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Electrical Estimating 101

December 18, 2019

If you are looking at doing some electrical work in the near future, you need to understand how electrical projects are estimated. When you bid on a project as an electrical contractor, you need to know what goes into the estimate. If you want to know what to look for in an electrical bid, keep reading. We have lots of information for you on electrical estimating.

what is an estimate?

An estimate is used by contractors to give customers a dollar figure for the job they are going to do for them. Electrical contractors use estimates to figure out the materials they will need and the cost of labor. When you give an electrical estimate to a customer, there are several items on the estimate you need to be sure you price into your estimate.

Estimating Labor

In general, an electrical contractor will try and estimate the number of hours it will take to complete a task. These costs may include the cost to your business to work on your customized project. For example, if you need to visit the site multiple times to take measurements and get feedback, this will all be figured into the cost of labor. You should also notice the amount of money you need to charge by the hour for the labor cost. Electrical contractors base their hourly rates on the level of experience they have. The more experience you have, the more costly the labor will be. While it might make sense for you to estimate on the cheaper side for your labor, you never want to go cheap on electrical labor or materials, because of the impact it could have on your project and because you want to provide quality work.

Estimating materials

Estimating materials can be difficult for a contractor to do. You have to ask your client questions before you create an estimate for materials. Electrical estimating for materials depends on the nature of the project. For example, if you just went to look at a house that was built in 1924, you may be bidding on a rewire project for the entire kitchen. You will have to rewire the whole kitchen for upgraded appliances, which require more electrical load than was used in 1924. Be sure that you allow your cleint to see all of the options for electrical materials that will be used in the project. That way the client can choose the material, and the price, that works for their needs and their budget.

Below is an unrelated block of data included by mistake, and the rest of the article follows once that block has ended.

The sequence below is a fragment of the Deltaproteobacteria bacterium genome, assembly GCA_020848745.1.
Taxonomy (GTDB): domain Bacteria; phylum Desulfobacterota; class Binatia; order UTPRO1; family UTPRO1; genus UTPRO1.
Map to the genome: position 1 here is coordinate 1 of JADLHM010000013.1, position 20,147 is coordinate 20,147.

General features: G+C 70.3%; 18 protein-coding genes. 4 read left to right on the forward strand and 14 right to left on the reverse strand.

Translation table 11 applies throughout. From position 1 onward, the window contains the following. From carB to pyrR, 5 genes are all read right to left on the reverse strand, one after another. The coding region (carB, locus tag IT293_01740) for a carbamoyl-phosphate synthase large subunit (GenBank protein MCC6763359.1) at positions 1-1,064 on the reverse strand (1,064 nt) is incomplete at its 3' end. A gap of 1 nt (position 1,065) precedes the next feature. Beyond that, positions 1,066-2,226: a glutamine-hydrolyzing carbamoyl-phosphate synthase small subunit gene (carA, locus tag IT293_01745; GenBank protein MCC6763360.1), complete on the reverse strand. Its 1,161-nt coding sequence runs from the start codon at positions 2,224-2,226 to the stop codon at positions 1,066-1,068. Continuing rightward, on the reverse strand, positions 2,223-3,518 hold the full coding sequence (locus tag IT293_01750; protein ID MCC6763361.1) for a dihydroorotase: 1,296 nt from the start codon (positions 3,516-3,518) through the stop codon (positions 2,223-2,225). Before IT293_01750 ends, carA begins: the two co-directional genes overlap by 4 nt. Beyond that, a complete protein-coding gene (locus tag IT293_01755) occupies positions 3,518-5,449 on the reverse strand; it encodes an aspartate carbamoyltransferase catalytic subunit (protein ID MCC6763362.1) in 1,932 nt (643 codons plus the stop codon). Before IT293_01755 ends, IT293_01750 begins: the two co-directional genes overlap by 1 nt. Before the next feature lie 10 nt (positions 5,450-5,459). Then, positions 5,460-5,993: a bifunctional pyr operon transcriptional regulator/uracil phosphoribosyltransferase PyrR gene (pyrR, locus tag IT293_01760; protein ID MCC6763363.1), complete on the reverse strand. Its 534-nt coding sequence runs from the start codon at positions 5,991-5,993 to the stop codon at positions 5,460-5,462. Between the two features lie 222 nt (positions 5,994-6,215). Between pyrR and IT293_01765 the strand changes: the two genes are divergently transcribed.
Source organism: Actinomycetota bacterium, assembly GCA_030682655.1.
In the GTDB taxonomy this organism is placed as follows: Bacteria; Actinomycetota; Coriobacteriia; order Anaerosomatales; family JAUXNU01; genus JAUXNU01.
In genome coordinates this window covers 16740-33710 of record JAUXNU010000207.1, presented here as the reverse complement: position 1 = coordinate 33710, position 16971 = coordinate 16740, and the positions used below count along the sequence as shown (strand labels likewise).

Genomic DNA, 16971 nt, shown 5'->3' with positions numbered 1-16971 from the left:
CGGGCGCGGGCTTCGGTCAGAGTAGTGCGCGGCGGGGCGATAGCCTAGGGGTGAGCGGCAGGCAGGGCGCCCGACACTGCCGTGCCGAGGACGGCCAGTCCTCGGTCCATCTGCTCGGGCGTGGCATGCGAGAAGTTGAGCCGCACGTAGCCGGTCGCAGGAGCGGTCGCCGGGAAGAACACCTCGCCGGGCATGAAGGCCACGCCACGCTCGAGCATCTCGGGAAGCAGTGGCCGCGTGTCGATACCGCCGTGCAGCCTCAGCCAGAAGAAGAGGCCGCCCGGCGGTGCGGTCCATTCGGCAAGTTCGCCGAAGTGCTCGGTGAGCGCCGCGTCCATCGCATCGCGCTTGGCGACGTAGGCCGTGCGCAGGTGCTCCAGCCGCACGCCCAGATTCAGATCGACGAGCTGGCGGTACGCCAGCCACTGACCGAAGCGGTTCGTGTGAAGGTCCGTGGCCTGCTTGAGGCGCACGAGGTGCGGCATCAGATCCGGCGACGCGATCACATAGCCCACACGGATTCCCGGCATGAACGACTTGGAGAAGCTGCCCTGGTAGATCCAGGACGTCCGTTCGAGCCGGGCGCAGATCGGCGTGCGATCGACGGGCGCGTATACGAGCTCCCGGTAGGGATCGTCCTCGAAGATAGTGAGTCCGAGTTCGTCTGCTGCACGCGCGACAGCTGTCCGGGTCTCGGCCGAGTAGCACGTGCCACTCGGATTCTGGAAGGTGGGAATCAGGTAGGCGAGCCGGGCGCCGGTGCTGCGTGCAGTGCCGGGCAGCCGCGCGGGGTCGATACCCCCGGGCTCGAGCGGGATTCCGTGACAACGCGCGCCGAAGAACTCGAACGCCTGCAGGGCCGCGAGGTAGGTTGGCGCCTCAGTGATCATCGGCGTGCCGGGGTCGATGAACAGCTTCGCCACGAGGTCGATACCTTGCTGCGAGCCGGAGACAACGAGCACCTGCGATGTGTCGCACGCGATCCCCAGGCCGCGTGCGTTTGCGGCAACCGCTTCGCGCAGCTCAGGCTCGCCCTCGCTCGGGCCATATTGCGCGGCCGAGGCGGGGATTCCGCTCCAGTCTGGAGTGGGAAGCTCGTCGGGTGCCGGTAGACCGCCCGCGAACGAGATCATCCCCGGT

There are also specifications for rewiring jobs that your state will have. In general, you should be estimating for more material than you think you will need. Most contractors estimate for 10% over the amount of material they think is necessary to complete the project.

Other costs

Be sure that you are putting in some money within your estimate for your business overhead. This would include marketing and advertising, as well as other business expenses. Most electrical estimates include a percentage of their business' overhead. That way, you can make sure you are covering the overhead costs of your contracting business while you are on the job.